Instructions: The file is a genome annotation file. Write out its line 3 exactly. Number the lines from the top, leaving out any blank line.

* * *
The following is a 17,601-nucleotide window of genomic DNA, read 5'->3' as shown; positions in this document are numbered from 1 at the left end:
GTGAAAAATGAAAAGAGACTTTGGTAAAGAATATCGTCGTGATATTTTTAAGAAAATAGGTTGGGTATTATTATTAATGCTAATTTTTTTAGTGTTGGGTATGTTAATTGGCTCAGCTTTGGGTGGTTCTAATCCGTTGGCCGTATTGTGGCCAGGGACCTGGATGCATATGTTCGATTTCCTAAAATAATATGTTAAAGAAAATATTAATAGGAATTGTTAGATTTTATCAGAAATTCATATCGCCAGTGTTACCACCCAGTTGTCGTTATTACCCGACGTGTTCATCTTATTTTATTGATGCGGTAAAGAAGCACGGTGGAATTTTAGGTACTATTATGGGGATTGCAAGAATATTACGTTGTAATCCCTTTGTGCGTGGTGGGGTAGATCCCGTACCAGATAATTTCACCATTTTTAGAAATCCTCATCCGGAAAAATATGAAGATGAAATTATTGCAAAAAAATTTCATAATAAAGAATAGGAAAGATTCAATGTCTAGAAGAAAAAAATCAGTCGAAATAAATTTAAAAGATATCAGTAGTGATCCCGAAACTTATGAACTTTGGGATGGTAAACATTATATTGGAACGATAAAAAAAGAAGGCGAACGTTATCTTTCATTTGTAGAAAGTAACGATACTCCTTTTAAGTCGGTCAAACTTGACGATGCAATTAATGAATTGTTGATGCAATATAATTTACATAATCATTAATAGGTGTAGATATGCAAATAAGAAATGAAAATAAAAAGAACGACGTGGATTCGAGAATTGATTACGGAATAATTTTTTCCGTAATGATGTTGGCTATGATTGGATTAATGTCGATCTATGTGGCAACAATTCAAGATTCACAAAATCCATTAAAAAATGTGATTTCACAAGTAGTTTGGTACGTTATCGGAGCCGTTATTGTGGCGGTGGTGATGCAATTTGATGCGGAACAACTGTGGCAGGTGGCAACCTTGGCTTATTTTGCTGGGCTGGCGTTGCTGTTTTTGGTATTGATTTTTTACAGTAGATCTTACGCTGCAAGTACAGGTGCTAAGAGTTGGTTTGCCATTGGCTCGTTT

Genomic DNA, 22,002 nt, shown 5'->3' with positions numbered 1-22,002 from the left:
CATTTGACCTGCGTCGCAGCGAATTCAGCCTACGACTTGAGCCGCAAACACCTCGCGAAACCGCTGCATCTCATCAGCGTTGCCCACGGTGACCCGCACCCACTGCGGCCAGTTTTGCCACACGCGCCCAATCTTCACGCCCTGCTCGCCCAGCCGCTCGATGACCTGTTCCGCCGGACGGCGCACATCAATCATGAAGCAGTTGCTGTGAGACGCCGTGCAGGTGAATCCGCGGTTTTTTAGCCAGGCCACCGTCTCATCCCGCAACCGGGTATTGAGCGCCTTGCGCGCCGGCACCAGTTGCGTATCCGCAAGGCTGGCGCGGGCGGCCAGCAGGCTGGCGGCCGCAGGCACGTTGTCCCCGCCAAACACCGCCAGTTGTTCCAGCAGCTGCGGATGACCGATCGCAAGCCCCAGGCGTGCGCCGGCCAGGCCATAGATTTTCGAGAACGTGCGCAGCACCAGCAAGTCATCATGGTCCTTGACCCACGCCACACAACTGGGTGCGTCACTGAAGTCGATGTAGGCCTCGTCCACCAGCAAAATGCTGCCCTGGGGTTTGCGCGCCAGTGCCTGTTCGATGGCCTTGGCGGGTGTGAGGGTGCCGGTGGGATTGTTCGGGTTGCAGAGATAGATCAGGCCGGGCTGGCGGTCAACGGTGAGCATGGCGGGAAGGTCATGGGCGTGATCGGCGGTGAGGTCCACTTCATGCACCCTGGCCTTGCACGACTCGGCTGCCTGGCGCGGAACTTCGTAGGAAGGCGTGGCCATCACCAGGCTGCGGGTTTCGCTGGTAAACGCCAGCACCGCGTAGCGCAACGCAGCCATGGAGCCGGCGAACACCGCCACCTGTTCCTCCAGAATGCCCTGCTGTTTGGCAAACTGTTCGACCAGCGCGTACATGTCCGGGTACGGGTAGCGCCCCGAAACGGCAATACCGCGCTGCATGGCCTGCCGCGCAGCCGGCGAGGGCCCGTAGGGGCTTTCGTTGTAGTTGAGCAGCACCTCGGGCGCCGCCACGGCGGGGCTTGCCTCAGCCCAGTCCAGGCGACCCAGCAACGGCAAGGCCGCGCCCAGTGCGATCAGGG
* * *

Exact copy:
Genomic DNA, 22,002 nt, shown 5'->3' with positions numbered 1-22,002 from the left: